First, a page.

//I still don't see a reason for #true? and #false?.

it's a language problem. ruby caters english and sometimes the language does
not fall immediately into ones (non-english) ears... Thus the op was asking
if he could be more explicit+...

consider:

a = (1 > 0)
if a
   block
end

At a first glance (assumming sans k on progg lang), one has to know
semantics of if. And here, one realizes that block executes if a is true.

now consider:

if a.true?
   block
end

Surely, one can deduce that block will execute if a is true.

and

if a.false?
   block
end

Surely, one can deduce that block will execute if a is false. One does not
need to bend mind just to say "if not a". Why would one want to say "not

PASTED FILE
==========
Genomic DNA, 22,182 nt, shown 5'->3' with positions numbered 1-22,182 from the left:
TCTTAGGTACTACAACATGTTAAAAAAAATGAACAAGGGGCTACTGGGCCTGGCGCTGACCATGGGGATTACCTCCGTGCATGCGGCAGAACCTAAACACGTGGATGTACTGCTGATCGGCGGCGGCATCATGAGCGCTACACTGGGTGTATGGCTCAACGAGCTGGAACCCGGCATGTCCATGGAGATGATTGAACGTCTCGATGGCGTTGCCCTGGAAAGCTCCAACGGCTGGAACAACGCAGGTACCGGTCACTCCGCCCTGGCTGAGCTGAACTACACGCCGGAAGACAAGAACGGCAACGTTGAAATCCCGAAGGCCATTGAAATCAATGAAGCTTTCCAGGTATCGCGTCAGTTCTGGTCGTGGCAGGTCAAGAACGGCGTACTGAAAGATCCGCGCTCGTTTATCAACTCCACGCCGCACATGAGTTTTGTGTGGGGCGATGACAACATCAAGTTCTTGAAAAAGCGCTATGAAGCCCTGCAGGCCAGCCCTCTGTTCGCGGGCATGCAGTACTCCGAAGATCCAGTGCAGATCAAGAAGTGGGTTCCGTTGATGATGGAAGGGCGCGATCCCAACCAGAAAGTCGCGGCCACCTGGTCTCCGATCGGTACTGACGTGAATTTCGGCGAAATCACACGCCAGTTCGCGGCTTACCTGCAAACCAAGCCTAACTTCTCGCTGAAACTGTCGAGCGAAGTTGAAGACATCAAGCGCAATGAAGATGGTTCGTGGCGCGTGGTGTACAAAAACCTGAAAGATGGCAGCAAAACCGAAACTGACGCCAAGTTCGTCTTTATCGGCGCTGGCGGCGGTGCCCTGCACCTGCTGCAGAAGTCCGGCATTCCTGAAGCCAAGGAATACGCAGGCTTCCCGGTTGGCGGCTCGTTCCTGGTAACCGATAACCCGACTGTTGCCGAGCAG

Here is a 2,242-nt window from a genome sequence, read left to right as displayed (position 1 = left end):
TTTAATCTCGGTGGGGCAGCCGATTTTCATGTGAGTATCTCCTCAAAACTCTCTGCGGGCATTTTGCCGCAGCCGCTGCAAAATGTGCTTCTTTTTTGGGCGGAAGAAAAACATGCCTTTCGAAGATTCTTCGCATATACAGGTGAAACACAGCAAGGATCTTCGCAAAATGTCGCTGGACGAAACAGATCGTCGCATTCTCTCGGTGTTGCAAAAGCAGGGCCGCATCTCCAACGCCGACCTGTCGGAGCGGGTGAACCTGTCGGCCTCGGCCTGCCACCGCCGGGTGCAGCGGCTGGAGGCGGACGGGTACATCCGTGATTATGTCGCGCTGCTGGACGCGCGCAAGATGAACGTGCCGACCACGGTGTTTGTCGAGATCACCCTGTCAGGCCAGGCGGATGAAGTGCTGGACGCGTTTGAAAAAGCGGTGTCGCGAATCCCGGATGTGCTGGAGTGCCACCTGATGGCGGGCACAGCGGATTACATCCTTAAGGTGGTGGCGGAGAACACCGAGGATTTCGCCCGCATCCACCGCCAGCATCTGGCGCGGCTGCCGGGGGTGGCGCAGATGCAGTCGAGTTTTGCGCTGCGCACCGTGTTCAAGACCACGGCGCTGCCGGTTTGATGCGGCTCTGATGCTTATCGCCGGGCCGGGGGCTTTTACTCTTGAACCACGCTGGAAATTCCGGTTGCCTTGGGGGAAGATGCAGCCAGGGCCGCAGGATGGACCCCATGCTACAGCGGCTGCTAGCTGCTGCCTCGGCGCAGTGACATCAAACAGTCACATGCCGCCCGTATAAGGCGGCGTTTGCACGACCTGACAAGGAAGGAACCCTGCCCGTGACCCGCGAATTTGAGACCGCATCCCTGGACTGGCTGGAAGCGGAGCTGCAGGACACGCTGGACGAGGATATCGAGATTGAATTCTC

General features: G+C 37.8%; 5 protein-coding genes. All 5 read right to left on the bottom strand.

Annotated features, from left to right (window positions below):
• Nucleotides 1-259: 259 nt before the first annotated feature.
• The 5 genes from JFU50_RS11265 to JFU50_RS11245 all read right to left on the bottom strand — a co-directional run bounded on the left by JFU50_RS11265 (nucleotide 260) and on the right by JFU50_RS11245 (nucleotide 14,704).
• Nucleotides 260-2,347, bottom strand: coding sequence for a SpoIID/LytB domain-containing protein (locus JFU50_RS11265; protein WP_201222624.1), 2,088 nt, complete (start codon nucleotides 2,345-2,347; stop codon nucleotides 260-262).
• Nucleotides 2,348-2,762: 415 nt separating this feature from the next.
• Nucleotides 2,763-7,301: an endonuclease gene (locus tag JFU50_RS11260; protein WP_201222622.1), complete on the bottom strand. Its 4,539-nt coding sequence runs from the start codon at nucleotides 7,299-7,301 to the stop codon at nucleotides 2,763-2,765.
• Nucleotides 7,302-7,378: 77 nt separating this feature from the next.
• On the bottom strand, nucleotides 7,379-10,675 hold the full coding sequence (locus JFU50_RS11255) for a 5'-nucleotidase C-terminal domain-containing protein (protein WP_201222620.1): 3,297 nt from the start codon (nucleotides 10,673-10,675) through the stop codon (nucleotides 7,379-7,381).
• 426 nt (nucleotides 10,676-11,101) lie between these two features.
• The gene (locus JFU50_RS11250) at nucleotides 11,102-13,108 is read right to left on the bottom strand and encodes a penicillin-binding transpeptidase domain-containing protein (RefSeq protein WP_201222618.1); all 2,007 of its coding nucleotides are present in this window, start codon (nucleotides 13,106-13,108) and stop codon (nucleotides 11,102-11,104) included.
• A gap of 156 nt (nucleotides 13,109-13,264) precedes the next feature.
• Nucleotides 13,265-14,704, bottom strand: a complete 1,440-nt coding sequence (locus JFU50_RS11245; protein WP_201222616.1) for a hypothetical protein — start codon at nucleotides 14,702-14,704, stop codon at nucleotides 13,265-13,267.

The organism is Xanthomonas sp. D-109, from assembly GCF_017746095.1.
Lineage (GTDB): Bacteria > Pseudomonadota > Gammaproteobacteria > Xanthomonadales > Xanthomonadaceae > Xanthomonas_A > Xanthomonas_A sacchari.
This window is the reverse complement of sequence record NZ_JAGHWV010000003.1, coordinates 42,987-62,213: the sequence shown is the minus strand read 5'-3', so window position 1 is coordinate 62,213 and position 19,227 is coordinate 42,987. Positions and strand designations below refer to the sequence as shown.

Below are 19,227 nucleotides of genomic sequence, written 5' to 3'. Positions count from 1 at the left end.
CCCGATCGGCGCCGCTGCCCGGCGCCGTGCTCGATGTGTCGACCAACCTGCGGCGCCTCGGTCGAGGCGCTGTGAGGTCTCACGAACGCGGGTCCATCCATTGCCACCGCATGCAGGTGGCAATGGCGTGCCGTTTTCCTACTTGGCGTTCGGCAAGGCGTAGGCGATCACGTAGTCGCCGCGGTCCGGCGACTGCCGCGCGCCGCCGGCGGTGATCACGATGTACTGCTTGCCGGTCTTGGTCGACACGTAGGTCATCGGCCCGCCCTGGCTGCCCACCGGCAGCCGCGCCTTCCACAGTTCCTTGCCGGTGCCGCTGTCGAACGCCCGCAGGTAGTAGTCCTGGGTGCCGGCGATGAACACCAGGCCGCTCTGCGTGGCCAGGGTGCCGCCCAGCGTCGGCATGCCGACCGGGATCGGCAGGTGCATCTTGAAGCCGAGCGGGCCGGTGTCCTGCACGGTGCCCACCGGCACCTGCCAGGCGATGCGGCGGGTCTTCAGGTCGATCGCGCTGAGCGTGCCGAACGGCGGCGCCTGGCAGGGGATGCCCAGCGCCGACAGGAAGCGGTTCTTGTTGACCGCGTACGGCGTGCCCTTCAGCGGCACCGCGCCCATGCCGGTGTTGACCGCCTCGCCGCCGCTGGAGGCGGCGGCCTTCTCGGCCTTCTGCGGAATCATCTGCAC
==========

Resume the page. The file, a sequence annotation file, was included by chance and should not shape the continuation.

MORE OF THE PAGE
true" when he can say "false"?

And besides,

"if a" does not look o-o to me (only).
"if a.is_a" or "if a.kind_of" looks o-o.

also

irb(main):010:0> p a.methods
["send", "&", "object_id", "singleton_methods", "__send__", "equal?",
"taint", "frozen?", "instance_variab
le_get", "kind_of?", "to_a", "instance_eval", "type", "protected_methods",
"extend", "|", "eql?", "instanc
e_variable_set", "hash", "is_a?", "to_s", "class", "tainted?",
"private_methods", "^", "untaint", "id", "i
nspect", "==", "===", "clone", "public_methods", "respond_to?", "display",
"freeze", "__id__", "=~", "meth
ods", "method", "nil?", "dup", "instance_variables", "instance_of?"]

a is really an object.

so "if a" is asking like "is a an object" ??


Btw, in our local dialect, we do not have an "if a" counterpart, so you can
understand our slight predicament :-|

kind regards -botp